Saturday, September 26, 2009

Critical Thinking and Its Alternatives

A good article by Lane Wallace in the Atlantic (ht to Mark Kleiman) on certain aspects of human reasoning that have great relevance to today's political debates. People are not, as all agree, perfectly rational. One irrational thing we do is to cling to beliefs even after evidence clearly indicates these beliefs are factually wrong. And I'm not talking about grand spiritual questions here, but things that are clearly subject to resolution based on evidence. Ms. Wallace, for example, discusses the question of who got to the North Pole first, Cook or Peary. There are people still passionately attached to one conclusion or the other, on this question and many other similar questions, long after the evidence supporting their conclusion has been shown to be inconclusive or in error, and other evidence has indicated some other conclusion is correct.

While most of us, most of the time, will base our conclusions on the evidence, and will alter our beliefs based on what evidence there is and how reliable the evidence is (the reliability of the evidence being based on some independent standard), this is not always what we do. In some cases we will work in the opposite direction, basing our beliefs on some gut level reaction and then judging the evidence as being reliable or not based on whether it supports our conclusion. Mark Kleiman has distinguished these as "data based reasoning" in the first instance and "motivated reasoning" in the second. But by this second method we can never escape our conclusion no matter how wrong it is. This then is the irrationality trap that keeps people believing in things long since shown to be false.

The success of some of our intellectual activities over the past several centuries, science perhaps most notably, is due to recognizing this tendency and to keep the process focused on reasoning from evidence to conclusions. A central aspect of the critical thinking process is that conclusions are always tentative. That is, we believe these things are probably true, but keep in mind that that could be wrong. As long as one does so you do not become so attached to that conclusion that you switch to "motivated reasoning".

People vary in how likely they are to select "data driven reasoning" over "motivated reasoning", but the preference for the later can also be encouraged by better education and better explanation of the critical thinking process. There is also a theological argument for preferring the "data driven approach" that those who are more religiously inclined might be advised to present and perfect.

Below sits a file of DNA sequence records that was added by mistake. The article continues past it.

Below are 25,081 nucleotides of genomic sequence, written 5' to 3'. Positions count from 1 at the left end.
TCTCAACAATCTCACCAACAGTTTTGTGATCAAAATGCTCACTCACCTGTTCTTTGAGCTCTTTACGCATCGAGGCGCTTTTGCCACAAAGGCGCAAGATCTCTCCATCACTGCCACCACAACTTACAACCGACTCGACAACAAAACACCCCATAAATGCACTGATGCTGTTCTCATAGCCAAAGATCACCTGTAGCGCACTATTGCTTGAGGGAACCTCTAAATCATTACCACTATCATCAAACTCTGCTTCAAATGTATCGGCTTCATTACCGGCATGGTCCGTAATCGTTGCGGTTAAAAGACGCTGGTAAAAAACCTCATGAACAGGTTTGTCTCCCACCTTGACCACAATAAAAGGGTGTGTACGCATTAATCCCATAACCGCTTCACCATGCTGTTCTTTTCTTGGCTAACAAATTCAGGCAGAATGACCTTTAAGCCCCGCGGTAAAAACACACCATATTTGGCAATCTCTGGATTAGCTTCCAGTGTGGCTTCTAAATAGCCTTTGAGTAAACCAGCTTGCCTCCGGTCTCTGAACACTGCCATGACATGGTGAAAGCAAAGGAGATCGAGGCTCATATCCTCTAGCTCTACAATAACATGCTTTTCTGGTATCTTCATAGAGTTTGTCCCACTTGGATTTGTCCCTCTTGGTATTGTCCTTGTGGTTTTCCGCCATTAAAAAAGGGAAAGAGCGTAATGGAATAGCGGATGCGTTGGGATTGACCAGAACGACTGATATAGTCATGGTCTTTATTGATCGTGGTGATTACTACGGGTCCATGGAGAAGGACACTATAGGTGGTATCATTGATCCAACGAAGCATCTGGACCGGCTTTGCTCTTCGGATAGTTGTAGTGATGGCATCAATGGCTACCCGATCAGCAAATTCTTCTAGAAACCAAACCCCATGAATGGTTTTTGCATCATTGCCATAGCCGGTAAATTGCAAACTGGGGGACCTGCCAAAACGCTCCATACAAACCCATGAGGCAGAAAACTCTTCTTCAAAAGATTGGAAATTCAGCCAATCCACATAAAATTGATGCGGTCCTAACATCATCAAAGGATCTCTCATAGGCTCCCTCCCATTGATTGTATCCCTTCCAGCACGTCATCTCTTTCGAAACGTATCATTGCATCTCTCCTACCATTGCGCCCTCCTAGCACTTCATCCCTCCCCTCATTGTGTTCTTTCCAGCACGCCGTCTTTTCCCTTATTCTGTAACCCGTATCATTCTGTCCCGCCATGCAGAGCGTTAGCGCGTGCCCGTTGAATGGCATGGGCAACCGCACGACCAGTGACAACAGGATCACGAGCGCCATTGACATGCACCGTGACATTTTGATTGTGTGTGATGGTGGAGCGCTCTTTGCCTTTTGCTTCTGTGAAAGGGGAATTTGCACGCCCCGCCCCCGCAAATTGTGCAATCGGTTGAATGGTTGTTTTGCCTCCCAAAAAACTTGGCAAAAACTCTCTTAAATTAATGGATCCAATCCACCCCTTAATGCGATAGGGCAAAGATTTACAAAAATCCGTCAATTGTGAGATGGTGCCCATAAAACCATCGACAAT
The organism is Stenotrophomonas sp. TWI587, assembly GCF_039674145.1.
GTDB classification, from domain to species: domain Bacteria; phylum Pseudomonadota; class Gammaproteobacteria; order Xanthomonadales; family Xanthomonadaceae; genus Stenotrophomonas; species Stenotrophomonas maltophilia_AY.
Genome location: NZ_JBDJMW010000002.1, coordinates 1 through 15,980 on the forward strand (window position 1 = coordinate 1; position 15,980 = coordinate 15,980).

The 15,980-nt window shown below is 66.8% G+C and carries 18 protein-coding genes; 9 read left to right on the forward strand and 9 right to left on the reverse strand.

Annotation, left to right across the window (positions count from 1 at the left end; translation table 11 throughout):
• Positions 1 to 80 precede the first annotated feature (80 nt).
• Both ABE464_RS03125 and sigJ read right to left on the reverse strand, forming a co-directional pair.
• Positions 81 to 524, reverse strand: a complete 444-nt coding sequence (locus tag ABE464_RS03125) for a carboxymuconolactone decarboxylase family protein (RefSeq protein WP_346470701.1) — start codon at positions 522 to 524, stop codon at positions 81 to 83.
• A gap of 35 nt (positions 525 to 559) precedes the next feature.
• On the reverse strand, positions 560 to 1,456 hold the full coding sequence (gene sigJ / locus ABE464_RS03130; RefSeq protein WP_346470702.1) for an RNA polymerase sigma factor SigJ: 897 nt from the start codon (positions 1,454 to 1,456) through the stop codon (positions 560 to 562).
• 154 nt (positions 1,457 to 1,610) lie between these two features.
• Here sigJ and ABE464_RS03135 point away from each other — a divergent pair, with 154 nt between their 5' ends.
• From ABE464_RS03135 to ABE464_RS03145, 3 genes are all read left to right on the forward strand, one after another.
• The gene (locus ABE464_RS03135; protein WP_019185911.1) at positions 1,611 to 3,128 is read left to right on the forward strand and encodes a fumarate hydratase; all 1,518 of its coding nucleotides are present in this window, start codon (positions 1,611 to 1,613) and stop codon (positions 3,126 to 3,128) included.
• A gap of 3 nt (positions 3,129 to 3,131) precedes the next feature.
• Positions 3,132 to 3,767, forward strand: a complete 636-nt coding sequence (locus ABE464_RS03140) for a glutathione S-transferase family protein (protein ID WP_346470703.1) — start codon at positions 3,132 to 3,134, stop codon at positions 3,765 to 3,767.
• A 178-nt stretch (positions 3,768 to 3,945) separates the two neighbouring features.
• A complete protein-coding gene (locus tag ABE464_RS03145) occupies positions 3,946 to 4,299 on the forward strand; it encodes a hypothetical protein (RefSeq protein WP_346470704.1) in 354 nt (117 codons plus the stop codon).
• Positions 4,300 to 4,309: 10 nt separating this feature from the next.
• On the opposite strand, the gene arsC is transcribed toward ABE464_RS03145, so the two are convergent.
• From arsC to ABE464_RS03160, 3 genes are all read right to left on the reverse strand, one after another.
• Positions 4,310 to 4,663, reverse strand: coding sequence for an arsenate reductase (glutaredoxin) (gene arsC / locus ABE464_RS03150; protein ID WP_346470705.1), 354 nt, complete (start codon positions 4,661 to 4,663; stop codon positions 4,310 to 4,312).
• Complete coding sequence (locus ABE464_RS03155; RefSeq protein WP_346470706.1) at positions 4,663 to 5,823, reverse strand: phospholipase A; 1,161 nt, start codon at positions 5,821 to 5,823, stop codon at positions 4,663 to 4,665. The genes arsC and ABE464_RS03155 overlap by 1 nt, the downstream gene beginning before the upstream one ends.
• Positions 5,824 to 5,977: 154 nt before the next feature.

For any given person engaged in reasoning about the world and trying to understand the world about him, we can assume that said person does not posses the wisdom and omniscience of God. Therefore said person will, in drawing conclusions and listening to his gut often come to erroneous conclusions. It is an arrogant affront to assume that any person is incapable of error. But if the person is possibly wrong in his conclusions then by definition his conclusions are tentative. That is the very meaning of the term. Later evidence or experience might show that the conclusions are in error. A person should, if he does not assume that he is equal to God, treat his own opinions and conclusions as tentative.

Note, however, that the above paragraph is open to a possible misunderstanding, which also gums up our arguments. While I say that all conclusions are tentative, they are not all equally so. All conclusions that have been drawn to date might be overturned by some later evidence, might not all are equally likely to. That the Earth is a spheroid in orbit about the Sun is a tentative conclusion is true, but so well supported by the evidence that it would be absurd to act in any way as if it might be proven wrong. The conclusion that the Moon is the result of an impact with the Earth during the formation of the solar system is also tentative, but somewhat more so. It is not absurd to imagine that future evidence might replace that conclusion with some other, or some modified version of the impact theory. The conclusion that there was life on Mars in the distant past is also tentative, but much more uncertain than the other two. It is based on the evidence for liquid water on that planet and the inconclusive evidence from a meteorite discovered on the Earth.

To be able to have rational discourse on any subject, we need to engage in "data driven reasoning". This requires us to make use of the principals of critical thinking which recognizes that our conclusions are tentative, but we must be able to recognize that they aren't all equally so.

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